These are Seattle Transit Blog’s endorsements for the August 1, 2017 primary elections outside Seattle. The primary is only relevant in races with more than two candidates, so we restrict our attention to those. As always, we choose candidates entirely based on their positions and record on transit and land use.
45th Legislative District, Senate: Manka Dhingra supports the continued expansion of the regional transit network. Her main opponent, Republican party operative Jinyoung Lee Englund, is focused on “skyrocketing car tabs” and familiar but ill-defined promises to reduce traffic congestion. Lee Englund is likely to continue the current Senate majority’s attacks on Sound Transit if elected.
King County Executive: Dow Constantine.
It would take several pages to list all of Constantine’s accomplishments, and we would still have missed most of them. But just to be brief: ST3, ORCA LIFT, the multi-agency U-Link restructure, the end of Metro’s 40/40/20 rule that kept it from rolling out new service in Seattle, getting ST into the transit-oriented development and affordable housing business, … and the list goes on.
Constantine has no serious opposition, but we would be remiss in not honoring one of the most effective public servants King County has ever had.
Auburn Mayor: Nancy Backus is running for re-election. Sound Transit, Burlington Northern & Santa Fe, and the City of Auburn have been working together to build a third track in the BN&SF right-of-way (on which Sounder runs) through Auburn. Auburn and other regional commuters should be grateful Auburn has a leader at the helm who rolled out the red carpet for a third track instead of blocking it with red tape. Her main opponent is opposed to ST3.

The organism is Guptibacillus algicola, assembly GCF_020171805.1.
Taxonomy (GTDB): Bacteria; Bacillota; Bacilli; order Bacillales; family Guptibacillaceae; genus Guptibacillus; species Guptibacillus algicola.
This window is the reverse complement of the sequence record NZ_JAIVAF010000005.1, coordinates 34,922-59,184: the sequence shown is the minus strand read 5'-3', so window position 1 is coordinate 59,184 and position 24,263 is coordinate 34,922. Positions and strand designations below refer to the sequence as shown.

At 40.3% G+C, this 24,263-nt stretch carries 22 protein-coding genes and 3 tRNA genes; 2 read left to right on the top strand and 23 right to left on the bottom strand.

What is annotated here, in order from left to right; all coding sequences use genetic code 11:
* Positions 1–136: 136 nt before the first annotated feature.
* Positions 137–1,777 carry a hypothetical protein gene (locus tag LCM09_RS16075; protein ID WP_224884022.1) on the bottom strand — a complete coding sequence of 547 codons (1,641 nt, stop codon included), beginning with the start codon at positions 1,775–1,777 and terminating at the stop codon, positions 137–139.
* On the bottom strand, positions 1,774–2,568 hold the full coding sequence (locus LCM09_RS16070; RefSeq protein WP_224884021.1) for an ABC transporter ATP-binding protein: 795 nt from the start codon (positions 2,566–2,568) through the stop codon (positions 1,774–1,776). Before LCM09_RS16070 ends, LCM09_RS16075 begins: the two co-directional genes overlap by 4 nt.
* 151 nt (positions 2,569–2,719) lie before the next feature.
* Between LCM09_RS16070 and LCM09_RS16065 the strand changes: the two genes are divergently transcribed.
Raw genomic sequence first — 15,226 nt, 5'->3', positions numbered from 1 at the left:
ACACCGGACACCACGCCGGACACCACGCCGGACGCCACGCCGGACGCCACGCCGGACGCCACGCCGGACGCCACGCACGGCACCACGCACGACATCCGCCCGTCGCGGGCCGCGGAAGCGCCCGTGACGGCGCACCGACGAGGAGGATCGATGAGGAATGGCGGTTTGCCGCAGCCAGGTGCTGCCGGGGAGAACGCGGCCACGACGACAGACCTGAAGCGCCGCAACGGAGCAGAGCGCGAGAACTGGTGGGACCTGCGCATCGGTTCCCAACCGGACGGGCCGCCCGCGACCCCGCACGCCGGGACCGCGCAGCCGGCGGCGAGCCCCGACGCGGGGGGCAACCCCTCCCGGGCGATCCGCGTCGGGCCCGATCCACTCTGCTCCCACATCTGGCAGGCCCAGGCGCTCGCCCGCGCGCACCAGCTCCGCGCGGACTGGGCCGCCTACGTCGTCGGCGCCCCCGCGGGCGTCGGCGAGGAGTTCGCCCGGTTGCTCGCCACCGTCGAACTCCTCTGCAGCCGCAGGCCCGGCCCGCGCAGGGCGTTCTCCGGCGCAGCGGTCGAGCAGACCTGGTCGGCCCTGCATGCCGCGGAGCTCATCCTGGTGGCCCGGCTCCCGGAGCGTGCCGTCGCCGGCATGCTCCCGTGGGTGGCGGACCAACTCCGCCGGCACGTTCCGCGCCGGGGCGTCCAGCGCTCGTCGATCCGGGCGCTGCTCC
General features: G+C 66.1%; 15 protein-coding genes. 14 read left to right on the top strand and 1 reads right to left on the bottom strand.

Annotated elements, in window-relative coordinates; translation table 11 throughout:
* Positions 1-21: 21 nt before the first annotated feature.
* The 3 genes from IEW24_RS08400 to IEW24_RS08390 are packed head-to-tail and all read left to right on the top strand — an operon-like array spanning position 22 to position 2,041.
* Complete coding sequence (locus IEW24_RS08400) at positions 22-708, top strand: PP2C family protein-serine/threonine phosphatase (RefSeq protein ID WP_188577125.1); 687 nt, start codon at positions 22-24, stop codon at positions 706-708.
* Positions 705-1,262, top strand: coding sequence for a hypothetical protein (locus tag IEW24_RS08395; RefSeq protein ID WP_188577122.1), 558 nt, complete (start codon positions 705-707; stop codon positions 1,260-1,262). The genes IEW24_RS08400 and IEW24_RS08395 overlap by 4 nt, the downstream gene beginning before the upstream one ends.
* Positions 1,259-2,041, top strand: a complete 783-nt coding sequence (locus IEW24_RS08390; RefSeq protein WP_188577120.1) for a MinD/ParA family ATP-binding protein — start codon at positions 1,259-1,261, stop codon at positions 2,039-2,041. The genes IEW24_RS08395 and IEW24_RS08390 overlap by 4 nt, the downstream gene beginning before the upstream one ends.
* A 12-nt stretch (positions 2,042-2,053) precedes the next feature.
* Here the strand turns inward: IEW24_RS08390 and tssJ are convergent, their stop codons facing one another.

Kirkland City Council, Position 7: Jon Pascal.
Pascal, having been appointed to the Council one year ago, is now running for a full-term. Pascal previously served a total of fourteen years on the city’s Transportation and Planning Commission. In private life, Pascal is a principal of a transportation planning company. He has been a leader on transit issues while on Council. Among his opponents, the more credible is Uzma Butte, who laudably advocates for more affordable housing and transit-oriented development. That’s welcome in increasingly unaffordable Kirkland, but we’re not sure any of the candidates would materially accelerate market-rate development. With complex transportation and transit implementations ahead, Pascal’s knowledge and experience will serve the city better.
Redmond City Council, Position 7: Jeralee Anderson emphasizes making Redmond safer and more accessible for pedestrians, bicycles and transit. Andersen is the co-founder of a company that works with government and private industry on green transportation projects. In sharp contrast, Jason Antonelli, her main opponent, has focused on auto traffic issues, viewing bike and pedestrian improvements as a distraction from faster car commute times. Predictably, he also opposed ST3 and has complained Downtown Redmond’s bike lanes and street grid repairs are not moving cars more quickly through city streets. Roy Captain, while less adamant than Antonelli, also puts too high a priority on “protecting” neighborhoods outside downtown and moving auto traffic.